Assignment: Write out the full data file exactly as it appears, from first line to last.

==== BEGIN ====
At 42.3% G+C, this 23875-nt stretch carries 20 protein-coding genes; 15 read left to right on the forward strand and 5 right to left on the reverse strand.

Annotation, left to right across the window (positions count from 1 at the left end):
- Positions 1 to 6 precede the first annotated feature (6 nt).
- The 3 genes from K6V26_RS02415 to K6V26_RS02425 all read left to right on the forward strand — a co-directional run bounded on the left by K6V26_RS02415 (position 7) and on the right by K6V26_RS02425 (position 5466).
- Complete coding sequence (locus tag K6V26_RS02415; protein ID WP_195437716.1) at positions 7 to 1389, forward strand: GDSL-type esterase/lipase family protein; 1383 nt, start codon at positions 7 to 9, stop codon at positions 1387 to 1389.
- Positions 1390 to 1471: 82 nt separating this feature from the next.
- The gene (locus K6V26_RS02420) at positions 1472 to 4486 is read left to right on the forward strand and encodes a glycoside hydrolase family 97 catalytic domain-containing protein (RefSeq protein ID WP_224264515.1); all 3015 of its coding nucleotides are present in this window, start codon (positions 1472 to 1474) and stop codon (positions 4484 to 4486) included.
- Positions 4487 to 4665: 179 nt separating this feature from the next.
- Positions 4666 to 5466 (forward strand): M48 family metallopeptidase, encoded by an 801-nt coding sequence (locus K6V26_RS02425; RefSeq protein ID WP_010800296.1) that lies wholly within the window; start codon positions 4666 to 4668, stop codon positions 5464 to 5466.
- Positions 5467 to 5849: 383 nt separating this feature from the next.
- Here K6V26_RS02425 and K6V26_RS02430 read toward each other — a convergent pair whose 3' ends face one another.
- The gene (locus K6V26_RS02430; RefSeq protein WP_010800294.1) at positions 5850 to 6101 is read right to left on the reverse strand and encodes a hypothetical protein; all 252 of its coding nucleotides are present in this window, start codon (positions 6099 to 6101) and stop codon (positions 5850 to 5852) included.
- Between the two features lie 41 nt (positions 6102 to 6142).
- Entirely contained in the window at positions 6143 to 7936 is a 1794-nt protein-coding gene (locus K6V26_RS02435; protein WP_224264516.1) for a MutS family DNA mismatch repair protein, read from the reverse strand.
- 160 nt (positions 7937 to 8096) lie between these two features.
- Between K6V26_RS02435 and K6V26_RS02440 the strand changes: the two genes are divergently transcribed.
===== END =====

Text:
At 42.3% G+C, this 23875-nt stretch carries 20 protein-coding genes; 15 read left to right on the forward strand and 5 right to left on the reverse strand.

Annotation, left to right across the window (positions count from 1 at the left end):
- Positions 1 to 6 precede the first annotated feature (6 nt).
- The 3 genes from K6V26_RS02415 to K6V26_RS02425 all read left to right on the forward strand — a co-directional run bounded on the left by K6V26_RS02415 (position 7) and on the right by K6V26_RS02425 (position 5466).
- Complete coding sequence (locus tag K6V26_RS02415; protein ID WP_195437716.1) at positions 7 to 1389, forward strand: GDSL-type esterase/lipase family protein; 1383 nt, start codon at positions 7 to 9, stop codon at positions 1387 to 1389.
- Positions 1390 to 1471: 82 nt separating this feature from the next.
- The gene (locus K6V26_RS02420) at positions 1472 to 4486 is read left to right on the forward strand and encodes a glycoside hydrolase family 97 catalytic domain-containing protein (RefSeq protein ID WP_224264515.1); all 3015 of its coding nucleotides are present in this window, start codon (positions 1472 to 1474) and stop codon (positions 4484 to 4486) included.
- Positions 4487 to 4665: 179 nt separating this feature from the next.
- Positions 4666 to 5466 (forward strand): M48 family metallopeptidase, encoded by an 801-nt coding sequence (locus K6V26_RS02425; RefSeq protein ID WP_010800296.1) that lies wholly within the window; start codon positions 4666 to 4668, stop codon positions 5464 to 5466.
- Positions 5467 to 5849: 383 nt separating this feature from the next.
- Here K6V26_RS02425 and K6V26_RS02430 read toward each other — a convergent pair whose 3' ends face one another.
- The gene (locus K6V26_RS02430; RefSeq protein WP_010800294.1) at positions 5850 to 6101 is read right to left on the reverse strand and encodes a hypothetical protein; all 252 of its coding nucleotides are present in this window, start codon (positions 6099 to 6101) and stop codon (positions 5850 to 5852) included.
- Between the two features lie 41 nt (positions 6102 to 6142).
- Entirely contained in the window at positions 6143 to 7936 is a 1794-nt protein-coding gene (locus K6V26_RS02435; protein WP_224264516.1) for a MutS family DNA mismatch repair protein, read from the reverse strand.
- 160 nt (positions 7937 to 8096) lie between these two features.
- Between K6V26_RS02435 and K6V26_RS02440 the strand changes: the two genes are divergently transcribed.